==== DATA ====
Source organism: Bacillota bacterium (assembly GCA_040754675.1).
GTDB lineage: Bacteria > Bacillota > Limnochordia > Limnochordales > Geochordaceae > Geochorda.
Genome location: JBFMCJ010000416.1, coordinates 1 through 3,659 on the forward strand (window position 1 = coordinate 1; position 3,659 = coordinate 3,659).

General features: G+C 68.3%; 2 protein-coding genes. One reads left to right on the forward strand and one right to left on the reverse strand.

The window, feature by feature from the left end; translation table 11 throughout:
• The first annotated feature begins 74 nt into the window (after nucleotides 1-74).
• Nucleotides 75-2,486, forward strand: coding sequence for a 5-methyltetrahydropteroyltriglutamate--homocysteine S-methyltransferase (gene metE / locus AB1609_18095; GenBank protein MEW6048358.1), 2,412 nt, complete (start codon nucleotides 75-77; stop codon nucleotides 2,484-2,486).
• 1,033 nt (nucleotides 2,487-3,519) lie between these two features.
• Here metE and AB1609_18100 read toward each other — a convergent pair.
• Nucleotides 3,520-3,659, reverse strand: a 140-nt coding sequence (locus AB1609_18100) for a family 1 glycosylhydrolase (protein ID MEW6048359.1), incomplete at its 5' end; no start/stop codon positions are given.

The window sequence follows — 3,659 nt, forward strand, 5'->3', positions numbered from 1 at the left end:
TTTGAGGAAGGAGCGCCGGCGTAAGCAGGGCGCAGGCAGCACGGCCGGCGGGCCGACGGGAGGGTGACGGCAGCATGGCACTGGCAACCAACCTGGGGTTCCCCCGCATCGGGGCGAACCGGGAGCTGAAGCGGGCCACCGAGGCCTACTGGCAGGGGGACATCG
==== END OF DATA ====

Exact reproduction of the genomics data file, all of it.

Source organism: Bacillota bacterium (assembly GCA_040754675.1).
GTDB lineage: Bacteria > Bacillota > Limnochordia > Limnochordales > Geochordaceae > Geochorda.
Genome location: JBFMCJ010000416.1, coordinates 1 through 3,659 on the forward strand (window position 1 = coordinate 1; position 3,659 = coordinate 3,659).

General features: G+C 68.3%; 2 protein-coding genes. One reads left to right on the forward strand and one right to left on the reverse strand.

The window, feature by feature from the left end; translation table 11 throughout:
• The first annotated feature begins 74 nt into the window (after nucleotides 1-74).
• Nucleotides 75-2,486, forward strand: coding sequence for a 5-methyltetrahydropteroyltriglutamate--homocysteine S-methyltransferase (gene metE / locus AB1609_18095; GenBank protein MEW6048358.1), 2,412 nt, complete (start codon nucleotides 75-77; stop codon nucleotides 2,484-2,486).
• 1,033 nt (nucleotides 2,487-3,519) lie between these two features.
• Here metE and AB1609_18100 read toward each other — a convergent pair.
• Nucleotides 3,520-3,659, reverse strand: a 140-nt coding sequence (locus AB1609_18100) for a family 1 glycosylhydrolase (protein ID MEW6048359.1), incomplete at its 5' end; no start/stop codon positions are given.

The window sequence follows — 3,659 nt, forward strand, 5'->3', positions numbered from 1 at the left end:
TTTGAGGAAGGAGCGCCGGCGTAAGCAGGGCGCAGGCAGCACGGCCGGCGGGCCGACGGGAGGGTGACGGCAGCATGGCACTGGCAACCAACCTGGGGTTCCCCCGCATCGGGGCGAACCGGGAGCTGAAGCGGGCCACCGAGGCCTACTGGCAGGGGGACATCG